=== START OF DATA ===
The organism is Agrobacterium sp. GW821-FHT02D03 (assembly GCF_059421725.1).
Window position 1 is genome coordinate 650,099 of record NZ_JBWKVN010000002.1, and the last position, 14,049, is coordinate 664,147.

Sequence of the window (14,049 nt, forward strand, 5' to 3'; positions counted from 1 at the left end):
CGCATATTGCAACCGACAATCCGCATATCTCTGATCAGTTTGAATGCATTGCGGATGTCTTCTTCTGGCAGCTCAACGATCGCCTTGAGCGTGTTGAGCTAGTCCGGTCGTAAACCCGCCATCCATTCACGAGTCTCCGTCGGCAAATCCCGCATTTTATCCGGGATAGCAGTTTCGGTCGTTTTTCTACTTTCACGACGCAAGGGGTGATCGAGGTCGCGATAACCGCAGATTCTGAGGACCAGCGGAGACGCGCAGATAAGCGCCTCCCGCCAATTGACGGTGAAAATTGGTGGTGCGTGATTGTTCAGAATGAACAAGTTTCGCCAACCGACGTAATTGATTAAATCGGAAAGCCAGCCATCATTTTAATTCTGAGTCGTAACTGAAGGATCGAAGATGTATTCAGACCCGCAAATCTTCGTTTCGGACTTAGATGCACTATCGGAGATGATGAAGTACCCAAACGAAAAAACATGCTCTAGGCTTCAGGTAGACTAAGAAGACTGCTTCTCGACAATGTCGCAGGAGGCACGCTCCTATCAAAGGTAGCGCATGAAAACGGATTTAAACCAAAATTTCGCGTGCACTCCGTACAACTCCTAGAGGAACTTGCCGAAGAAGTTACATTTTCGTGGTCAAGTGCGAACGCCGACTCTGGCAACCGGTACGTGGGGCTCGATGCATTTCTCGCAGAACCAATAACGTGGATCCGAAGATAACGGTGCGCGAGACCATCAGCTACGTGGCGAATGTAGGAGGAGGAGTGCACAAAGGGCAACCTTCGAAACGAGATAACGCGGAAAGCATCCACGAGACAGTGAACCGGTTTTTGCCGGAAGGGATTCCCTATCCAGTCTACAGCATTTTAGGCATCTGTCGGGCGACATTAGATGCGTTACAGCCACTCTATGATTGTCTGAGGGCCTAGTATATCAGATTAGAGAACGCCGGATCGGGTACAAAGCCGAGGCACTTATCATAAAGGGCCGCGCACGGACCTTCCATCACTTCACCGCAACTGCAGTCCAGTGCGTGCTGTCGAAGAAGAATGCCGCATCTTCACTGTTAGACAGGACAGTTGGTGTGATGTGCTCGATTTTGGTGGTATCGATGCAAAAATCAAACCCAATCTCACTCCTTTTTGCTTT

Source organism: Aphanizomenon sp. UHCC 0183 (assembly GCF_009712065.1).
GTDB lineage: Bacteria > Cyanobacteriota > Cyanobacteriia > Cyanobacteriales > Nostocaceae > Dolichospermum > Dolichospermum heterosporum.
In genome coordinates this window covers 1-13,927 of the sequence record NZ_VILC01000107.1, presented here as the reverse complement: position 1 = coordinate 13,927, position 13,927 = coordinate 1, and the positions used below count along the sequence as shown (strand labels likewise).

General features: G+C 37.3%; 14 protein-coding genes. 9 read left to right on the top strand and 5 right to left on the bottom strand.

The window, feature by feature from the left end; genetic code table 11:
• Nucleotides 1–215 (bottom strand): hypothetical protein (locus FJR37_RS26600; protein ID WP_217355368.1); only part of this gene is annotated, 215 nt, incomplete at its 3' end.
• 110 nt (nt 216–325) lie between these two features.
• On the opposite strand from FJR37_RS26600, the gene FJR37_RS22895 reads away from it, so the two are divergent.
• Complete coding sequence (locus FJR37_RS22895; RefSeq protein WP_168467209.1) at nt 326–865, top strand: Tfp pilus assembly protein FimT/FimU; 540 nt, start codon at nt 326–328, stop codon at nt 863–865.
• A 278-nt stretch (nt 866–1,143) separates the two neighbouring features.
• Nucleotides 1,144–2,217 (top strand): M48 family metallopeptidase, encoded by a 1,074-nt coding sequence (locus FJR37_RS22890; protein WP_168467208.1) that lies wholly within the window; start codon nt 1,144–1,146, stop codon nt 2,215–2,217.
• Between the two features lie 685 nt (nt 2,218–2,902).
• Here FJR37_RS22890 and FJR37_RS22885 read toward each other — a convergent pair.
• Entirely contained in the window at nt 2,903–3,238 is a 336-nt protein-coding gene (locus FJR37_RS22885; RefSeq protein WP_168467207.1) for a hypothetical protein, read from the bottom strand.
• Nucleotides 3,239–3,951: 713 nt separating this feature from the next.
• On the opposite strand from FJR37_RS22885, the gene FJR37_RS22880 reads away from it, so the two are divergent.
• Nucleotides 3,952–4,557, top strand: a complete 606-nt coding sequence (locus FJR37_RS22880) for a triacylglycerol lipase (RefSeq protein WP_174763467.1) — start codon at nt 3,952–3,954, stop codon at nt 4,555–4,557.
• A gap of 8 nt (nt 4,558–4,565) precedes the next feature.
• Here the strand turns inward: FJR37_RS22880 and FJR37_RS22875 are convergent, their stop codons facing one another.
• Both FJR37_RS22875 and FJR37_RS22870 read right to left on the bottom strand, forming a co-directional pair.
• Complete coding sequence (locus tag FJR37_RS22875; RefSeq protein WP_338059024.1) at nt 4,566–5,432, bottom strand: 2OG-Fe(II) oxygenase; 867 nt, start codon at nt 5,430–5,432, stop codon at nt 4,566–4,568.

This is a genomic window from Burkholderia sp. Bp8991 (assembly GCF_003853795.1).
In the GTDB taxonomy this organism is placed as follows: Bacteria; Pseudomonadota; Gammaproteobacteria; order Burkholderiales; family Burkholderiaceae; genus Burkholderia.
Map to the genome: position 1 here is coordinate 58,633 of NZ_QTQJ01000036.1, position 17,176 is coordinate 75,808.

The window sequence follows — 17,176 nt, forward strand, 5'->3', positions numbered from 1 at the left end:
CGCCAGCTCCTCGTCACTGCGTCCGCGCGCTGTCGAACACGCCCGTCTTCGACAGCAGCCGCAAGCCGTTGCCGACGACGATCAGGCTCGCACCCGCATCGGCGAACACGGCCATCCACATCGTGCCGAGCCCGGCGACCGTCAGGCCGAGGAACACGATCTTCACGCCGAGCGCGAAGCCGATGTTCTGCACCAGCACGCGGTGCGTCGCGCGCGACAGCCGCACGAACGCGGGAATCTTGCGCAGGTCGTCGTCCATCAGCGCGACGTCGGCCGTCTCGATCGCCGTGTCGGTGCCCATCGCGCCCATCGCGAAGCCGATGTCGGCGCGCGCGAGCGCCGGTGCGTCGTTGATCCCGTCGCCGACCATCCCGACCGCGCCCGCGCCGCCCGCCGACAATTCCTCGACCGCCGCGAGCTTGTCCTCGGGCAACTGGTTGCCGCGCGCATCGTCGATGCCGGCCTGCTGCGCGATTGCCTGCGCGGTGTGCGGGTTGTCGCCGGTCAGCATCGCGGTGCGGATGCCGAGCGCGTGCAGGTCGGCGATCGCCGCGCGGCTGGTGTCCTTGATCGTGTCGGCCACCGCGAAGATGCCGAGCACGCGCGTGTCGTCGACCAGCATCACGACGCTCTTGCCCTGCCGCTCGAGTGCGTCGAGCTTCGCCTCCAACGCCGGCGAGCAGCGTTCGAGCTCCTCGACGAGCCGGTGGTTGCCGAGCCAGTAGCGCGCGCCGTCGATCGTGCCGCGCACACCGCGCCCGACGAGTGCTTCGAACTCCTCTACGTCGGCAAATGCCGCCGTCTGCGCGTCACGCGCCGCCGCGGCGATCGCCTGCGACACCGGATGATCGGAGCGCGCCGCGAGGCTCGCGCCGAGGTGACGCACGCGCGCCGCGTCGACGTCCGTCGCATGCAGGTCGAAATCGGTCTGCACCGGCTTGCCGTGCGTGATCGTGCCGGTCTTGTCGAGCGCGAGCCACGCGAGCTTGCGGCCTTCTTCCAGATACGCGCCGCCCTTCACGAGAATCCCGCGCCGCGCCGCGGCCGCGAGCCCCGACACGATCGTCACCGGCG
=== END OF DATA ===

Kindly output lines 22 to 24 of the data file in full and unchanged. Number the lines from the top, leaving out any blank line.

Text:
• A gap of 8 nt (nt 4,558–4,565) precedes the next feature.
• Here the strand turns inward: FJR37_RS22880 and FJR37_RS22875 are convergent, their stop codons facing one another.
• Both FJR37_RS22875 and FJR37_RS22870 read right to left on the bottom strand, forming a co-directional pair.